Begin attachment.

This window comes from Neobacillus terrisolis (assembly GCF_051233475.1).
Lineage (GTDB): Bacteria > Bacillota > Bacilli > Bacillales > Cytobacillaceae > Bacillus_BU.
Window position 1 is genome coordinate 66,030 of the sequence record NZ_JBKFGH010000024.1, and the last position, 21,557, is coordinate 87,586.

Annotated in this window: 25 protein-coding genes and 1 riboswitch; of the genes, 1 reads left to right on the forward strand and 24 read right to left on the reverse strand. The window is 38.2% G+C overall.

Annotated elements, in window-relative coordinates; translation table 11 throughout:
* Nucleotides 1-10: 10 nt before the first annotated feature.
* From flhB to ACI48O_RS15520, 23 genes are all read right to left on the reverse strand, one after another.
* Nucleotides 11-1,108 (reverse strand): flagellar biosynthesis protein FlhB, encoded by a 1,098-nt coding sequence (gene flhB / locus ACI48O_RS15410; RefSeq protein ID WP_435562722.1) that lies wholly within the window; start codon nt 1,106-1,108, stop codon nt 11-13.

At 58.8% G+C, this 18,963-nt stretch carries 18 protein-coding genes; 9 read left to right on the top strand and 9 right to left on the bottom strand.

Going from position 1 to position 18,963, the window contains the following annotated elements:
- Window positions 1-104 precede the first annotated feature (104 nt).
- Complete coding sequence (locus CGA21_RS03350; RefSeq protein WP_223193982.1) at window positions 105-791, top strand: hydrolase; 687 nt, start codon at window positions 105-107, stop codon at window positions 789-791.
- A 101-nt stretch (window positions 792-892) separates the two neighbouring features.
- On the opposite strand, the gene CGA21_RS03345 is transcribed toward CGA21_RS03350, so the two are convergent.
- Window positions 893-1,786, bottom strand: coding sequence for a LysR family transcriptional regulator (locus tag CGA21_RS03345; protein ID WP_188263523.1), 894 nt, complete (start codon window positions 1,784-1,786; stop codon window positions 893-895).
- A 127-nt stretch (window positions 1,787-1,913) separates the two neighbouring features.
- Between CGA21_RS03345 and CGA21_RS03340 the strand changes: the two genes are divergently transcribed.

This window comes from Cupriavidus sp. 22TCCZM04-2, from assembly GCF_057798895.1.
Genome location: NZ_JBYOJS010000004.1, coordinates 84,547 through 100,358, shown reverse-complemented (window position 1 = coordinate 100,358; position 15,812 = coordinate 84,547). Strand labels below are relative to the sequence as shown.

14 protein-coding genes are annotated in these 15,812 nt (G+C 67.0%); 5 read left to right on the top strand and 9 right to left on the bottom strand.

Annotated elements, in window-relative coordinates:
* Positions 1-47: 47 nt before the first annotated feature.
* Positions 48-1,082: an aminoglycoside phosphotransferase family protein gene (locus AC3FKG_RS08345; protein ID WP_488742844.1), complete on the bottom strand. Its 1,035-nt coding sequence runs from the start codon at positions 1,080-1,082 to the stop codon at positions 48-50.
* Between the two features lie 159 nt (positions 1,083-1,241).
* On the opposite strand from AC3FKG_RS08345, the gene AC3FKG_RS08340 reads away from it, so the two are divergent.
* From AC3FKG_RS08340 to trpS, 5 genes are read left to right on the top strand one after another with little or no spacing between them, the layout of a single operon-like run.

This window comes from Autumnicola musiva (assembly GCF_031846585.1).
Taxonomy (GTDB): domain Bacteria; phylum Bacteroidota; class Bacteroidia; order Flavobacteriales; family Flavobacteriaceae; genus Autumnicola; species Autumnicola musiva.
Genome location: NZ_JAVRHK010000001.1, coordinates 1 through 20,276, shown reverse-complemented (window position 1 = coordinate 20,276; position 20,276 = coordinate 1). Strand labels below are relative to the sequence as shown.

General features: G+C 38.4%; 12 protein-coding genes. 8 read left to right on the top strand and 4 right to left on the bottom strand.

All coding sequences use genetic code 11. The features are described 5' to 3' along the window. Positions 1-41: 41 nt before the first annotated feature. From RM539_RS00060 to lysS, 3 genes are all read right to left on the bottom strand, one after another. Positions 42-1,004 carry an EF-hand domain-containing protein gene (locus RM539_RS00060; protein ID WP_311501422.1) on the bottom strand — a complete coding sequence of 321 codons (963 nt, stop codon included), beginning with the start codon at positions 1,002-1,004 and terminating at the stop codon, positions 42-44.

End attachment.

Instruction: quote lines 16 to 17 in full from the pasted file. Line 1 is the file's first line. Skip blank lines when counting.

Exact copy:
- A 127-nt stretch (window positions 1,787-1,913) separates the two neighbouring features.
- Between CGA21_RS03345 and CGA21_RS03340 the strand changes: the two genes are divergently transcribed.